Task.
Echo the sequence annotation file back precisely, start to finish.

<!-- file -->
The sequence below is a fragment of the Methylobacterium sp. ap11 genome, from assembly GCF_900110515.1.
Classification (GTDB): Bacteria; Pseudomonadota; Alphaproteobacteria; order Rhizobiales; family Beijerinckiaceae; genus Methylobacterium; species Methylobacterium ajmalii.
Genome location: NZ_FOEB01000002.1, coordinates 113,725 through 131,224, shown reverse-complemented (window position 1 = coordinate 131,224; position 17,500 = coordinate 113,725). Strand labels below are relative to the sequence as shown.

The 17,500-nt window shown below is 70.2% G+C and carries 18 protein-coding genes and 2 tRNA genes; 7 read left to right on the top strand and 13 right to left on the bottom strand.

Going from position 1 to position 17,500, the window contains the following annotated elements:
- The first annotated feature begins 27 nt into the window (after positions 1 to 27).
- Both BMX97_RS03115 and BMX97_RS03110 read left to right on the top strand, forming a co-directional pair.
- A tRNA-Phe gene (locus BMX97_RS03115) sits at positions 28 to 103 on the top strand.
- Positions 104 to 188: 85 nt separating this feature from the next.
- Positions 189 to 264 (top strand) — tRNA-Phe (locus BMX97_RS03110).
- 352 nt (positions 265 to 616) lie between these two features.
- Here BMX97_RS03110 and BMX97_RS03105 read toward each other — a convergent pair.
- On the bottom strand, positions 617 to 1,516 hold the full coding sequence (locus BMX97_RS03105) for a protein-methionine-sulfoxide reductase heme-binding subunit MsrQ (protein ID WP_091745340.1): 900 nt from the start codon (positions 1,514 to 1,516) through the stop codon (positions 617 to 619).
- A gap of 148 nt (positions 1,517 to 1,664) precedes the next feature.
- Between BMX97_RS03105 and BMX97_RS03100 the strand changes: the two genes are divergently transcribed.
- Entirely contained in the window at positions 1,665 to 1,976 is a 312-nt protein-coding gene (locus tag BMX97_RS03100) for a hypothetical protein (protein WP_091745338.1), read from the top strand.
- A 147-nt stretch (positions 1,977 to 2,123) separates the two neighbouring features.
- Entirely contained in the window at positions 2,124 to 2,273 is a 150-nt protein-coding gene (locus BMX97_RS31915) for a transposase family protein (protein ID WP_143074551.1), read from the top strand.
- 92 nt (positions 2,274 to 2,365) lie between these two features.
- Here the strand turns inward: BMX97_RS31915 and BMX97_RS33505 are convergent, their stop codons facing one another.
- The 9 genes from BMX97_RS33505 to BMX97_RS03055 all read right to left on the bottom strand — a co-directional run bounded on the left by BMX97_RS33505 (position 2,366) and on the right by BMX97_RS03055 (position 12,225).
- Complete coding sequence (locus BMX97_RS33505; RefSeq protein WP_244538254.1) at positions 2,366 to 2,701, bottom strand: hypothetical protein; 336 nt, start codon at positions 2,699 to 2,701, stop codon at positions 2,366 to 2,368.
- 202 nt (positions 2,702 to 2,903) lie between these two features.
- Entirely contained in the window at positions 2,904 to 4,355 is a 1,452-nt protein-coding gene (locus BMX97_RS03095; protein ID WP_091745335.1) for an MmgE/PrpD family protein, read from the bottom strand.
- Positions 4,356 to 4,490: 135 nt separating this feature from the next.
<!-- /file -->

The sequence below is a fragment of the Methylobacterium sp. ap11 genome, from assembly GCF_900110515.1.
Classification (GTDB): Bacteria; Pseudomonadota; Alphaproteobacteria; order Rhizobiales; family Beijerinckiaceae; genus Methylobacterium; species Methylobacterium ajmalii.
Genome location: NZ_FOEB01000002.1, coordinates 113,725 through 131,224, shown reverse-complemented (window position 1 = coordinate 131,224; position 17,500 = coordinate 113,725). Strand labels below are relative to the sequence as shown.

The 17,500-nt window shown below is 70.2% G+C and carries 18 protein-coding genes and 2 tRNA genes; 7 read left to right on the top strand and 13 right to left on the bottom strand.

Going from position 1 to position 17,500, the window contains the following annotated elements:
- The first annotated feature begins 27 nt into the window (after positions 1 to 27).
- Both BMX97_RS03115 and BMX97_RS03110 read left to right on the top strand, forming a co-directional pair.
- A tRNA-Phe gene (locus BMX97_RS03115) sits at positions 28 to 103 on the top strand.
- Positions 104 to 188: 85 nt separating this feature from the next.
- Positions 189 to 264 (top strand) — tRNA-Phe (locus BMX97_RS03110).
- 352 nt (positions 265 to 616) lie between these two features.
- Here BMX97_RS03110 and BMX97_RS03105 read toward each other — a convergent pair.
- On the bottom strand, positions 617 to 1,516 hold the full coding sequence (locus BMX97_RS03105) for a protein-methionine-sulfoxide reductase heme-binding subunit MsrQ (protein ID WP_091745340.1): 900 nt from the start codon (positions 1,514 to 1,516) through the stop codon (positions 617 to 619).
- A gap of 148 nt (positions 1,517 to 1,664) precedes the next feature.
- Between BMX97_RS03105 and BMX97_RS03100 the strand changes: the two genes are divergently transcribed.
- Entirely contained in the window at positions 1,665 to 1,976 is a 312-nt protein-coding gene (locus tag BMX97_RS03100) for a hypothetical protein (protein WP_091745338.1), read from the top strand.
- A 147-nt stretch (positions 1,977 to 2,123) separates the two neighbouring features.
- Entirely contained in the window at positions 2,124 to 2,273 is a 150-nt protein-coding gene (locus BMX97_RS31915) for a transposase family protein (protein ID WP_143074551.1), read from the top strand.
- 92 nt (positions 2,274 to 2,365) lie between these two features.
- Here the strand turns inward: BMX97_RS31915 and BMX97_RS33505 are convergent, their stop codons facing one another.
- The 9 genes from BMX97_RS33505 to BMX97_RS03055 all read right to left on the bottom strand — a co-directional run bounded on the left by BMX97_RS33505 (position 2,366) and on the right by BMX97_RS03055 (position 12,225).
- Complete coding sequence (locus BMX97_RS33505; RefSeq protein WP_244538254.1) at positions 2,366 to 2,701, bottom strand: hypothetical protein; 336 nt, start codon at positions 2,699 to 2,701, stop codon at positions 2,366 to 2,368.
- 202 nt (positions 2,702 to 2,903) lie between these two features.
- Entirely contained in the window at positions 2,904 to 4,355 is a 1,452-nt protein-coding gene (locus BMX97_RS03095; protein ID WP_091745335.1) for an MmgE/PrpD family protein, read from the bottom strand.
- Positions 4,356 to 4,490: 135 nt separating this feature from the next.